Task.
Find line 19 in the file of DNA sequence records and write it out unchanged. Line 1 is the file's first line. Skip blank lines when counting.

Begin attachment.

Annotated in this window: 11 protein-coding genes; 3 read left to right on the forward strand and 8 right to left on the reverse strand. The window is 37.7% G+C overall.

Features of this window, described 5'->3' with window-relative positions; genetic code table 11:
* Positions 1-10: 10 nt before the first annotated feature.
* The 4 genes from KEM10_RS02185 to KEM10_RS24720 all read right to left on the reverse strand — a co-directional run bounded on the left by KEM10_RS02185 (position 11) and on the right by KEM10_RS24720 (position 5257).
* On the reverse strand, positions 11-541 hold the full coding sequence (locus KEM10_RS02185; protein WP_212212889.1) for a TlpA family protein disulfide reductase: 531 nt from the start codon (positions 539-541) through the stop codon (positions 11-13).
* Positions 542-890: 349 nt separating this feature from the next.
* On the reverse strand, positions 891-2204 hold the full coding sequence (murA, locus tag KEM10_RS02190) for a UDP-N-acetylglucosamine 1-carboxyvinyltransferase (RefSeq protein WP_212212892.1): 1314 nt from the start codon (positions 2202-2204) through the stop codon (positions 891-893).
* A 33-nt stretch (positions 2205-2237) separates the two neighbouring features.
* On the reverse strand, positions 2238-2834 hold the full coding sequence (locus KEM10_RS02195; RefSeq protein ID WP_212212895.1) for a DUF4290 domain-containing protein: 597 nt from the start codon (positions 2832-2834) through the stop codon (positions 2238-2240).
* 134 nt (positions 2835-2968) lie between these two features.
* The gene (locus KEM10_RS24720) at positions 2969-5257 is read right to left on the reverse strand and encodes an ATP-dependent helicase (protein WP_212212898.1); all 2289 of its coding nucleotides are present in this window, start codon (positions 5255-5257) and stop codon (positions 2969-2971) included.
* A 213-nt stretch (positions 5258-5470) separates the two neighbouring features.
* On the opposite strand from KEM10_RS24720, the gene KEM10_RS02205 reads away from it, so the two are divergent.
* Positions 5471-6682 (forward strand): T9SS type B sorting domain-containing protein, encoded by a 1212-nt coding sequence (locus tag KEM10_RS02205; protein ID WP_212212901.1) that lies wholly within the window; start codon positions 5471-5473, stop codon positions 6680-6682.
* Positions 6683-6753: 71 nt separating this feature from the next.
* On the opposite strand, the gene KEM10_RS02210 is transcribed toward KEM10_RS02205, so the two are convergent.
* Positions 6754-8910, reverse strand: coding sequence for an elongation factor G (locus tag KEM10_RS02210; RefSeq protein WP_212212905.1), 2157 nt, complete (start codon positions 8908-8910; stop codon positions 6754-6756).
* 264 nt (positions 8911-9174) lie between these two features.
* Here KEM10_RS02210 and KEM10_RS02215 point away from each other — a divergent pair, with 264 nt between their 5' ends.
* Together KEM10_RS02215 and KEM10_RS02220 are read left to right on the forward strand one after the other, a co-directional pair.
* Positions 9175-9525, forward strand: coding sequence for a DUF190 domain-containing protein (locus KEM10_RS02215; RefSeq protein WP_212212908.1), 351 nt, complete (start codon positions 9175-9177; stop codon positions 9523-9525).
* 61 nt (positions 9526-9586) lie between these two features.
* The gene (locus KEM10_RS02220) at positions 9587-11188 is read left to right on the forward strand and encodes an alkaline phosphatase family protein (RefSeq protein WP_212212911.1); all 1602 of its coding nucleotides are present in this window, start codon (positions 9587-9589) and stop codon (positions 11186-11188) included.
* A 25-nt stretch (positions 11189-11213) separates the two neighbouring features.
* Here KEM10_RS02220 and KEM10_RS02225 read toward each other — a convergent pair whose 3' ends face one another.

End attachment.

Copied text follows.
* Here KEM10_RS02210 and KEM10_RS02215 point away from each other — a divergent pair, with 264 nt between their 5' ends.